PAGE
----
The salmon return program seems to be a combination of going up stream no matter which stream it is, plus using scent to select which stream to go up, plus some unknown mechanism that brings most of them close to the mouth of their native river about the time the other two programs trigger. Taken together it brings most salmon to their native grounds and since they survived that’s likely to be a good location. It also ensures that some salmon end up well up every variation near there ensuring genetic mixture. Outright errors lead some to go up different rivers thus seeding those rivers with populations. Releasing salmon in depleted streams renews the population. Now that we have farmed salmon, escapees are populating rivers that empty into different oceans than their native location – Atlantic salmon are now found in western regions.

    One implication I thought of is how scientific discovery interacts with parts of mysticism outside of usual reason – Thinking outside of the box occasionally leads to important discoveries. Much of the rest of science is puzzle solving within the box making corrections and filling in gaps. The scientific method is self correcting to the point that the initial discovery can be far off the mark but as long as it addresses a previous unexplored domain the process eventually converges correctly.

    Another implication I thought of has to do with claims about how patternicity arose in evolution and what that says about the minority of the population who have direct personal observation of the spirits of the world. The evolutionary claim runs like this – Predators evolve camouflage to avoid detection before pouncing. Prey evolve pattern recognition to detect camouflaged predators. If a prey animal bolts when no predator was present it gets to breed the same as a prey animal that bolted when a predator was present. This lead to patterns being detected when they are not present. This gets called a cognitive failure but in fact it’s how scientific discoveries happen. That means it’s what I have called a loophole.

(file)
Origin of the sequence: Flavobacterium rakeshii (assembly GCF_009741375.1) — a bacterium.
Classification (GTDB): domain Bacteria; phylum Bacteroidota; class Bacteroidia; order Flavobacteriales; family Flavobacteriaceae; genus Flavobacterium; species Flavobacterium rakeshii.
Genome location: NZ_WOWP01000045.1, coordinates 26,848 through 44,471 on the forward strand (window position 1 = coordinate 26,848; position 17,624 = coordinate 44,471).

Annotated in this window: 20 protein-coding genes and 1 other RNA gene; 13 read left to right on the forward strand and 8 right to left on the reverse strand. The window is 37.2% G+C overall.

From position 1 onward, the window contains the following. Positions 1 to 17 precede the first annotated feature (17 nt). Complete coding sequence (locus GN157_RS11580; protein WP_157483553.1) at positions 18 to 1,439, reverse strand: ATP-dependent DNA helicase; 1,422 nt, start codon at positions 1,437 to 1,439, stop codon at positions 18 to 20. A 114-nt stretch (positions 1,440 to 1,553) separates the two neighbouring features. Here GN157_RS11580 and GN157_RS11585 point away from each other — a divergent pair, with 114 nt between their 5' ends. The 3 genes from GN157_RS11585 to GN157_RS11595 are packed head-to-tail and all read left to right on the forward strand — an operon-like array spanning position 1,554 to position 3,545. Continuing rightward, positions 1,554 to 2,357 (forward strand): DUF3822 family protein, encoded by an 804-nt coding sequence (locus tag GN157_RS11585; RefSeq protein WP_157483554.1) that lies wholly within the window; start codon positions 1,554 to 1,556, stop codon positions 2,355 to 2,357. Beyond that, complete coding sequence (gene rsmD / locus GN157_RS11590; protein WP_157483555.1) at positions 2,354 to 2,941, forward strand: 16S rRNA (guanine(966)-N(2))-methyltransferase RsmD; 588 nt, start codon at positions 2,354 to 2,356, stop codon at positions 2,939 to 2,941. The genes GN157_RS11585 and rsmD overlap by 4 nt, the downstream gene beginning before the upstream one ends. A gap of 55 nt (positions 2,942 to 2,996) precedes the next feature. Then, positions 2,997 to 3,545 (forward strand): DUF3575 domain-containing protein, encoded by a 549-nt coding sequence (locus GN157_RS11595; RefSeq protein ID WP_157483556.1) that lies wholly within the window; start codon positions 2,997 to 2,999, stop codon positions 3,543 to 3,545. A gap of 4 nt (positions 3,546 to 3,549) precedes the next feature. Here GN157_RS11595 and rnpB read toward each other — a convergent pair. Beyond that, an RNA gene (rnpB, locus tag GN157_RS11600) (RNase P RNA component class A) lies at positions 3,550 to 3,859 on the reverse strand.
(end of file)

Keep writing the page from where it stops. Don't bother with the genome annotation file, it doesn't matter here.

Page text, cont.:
Is direct personal observation of the spirits of the world an example of patternicity detecting patterns that are not present? Or is direct personal observation of the spirits of the world an example of an evolutionary trait that has enough of an advantage that it continues in populations but not enough that it pervades populations? The answer does not have to be a discrete choice between those two poles. How fun is that when viewed as an epistemological puzzle!

    Loopholes like this are known to trigger irrational acts. The anti-vax movement is one of many examples in the modern world. Humans have all manner of herd behaviors that are not rational – That ties into your post about tragedy of the commons in many ways.

    We can take it as a goal to be as rational as we can achieve, but we’ll never know how rational it’s possible to be.